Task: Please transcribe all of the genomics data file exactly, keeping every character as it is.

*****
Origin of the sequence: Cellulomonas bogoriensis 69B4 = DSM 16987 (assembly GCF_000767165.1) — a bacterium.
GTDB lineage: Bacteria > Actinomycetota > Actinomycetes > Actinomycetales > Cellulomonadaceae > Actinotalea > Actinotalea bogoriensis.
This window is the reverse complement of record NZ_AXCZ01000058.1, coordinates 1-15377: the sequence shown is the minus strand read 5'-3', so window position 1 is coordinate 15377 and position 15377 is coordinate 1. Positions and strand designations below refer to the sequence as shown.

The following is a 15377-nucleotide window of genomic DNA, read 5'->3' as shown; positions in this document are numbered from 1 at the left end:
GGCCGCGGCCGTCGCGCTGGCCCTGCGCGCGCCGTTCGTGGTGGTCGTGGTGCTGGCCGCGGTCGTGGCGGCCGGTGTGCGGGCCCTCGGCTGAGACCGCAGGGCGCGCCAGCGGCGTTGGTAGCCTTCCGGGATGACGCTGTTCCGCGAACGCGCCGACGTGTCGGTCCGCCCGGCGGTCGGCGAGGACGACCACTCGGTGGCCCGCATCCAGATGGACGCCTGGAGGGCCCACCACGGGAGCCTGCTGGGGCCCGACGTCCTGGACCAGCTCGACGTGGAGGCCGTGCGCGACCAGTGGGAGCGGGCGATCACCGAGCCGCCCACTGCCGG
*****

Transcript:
Origin of the sequence: Cellulomonas bogoriensis 69B4 = DSM 16987 (assembly GCF_000767165.1) — a bacterium.
GTDB lineage: Bacteria > Actinomycetota > Actinomycetes > Actinomycetales > Cellulomonadaceae > Actinotalea > Actinotalea bogoriensis.
This window is the reverse complement of record NZ_AXCZ01000058.1, coordinates 1-15377: the sequence shown is the minus strand read 5'-3', so window position 1 is coordinate 15377 and position 15377 is coordinate 1. Positions and strand designations below refer to the sequence as shown.

The following is a 15377-nucleotide window of genomic DNA, read 5'->3' as shown; positions in this document are numbered from 1 at the left end:
GGCCGCGGCCGTCGCGCTGGCCCTGCGCGCGCCGTTCGTGGTGGTCGTGGTGCTGGCCGCGGTCGTGGCGGCCGGTGTGCGGGCCCTCGGCTGAGACCGCAGGGCGCGCCAGCGGCGTTGGTAGCCTTCCGGGATGACGCTGTTCCGCGAACGCGCCGACGTGTCGGTCCGCCCGGCGGTCGGCGAGGACGACCACTCGGTGGCCCGCATCCAGATGGACGCCTGGAGGGCCCACCACGGGAGCCTGCTGGGGCCCGACGTCCTGGACCAGCTCGACGTGGAGGCCGTGCGCGACCAGTGGGAGCGGGCGATCACCGAGCCGCCCACTGCCGG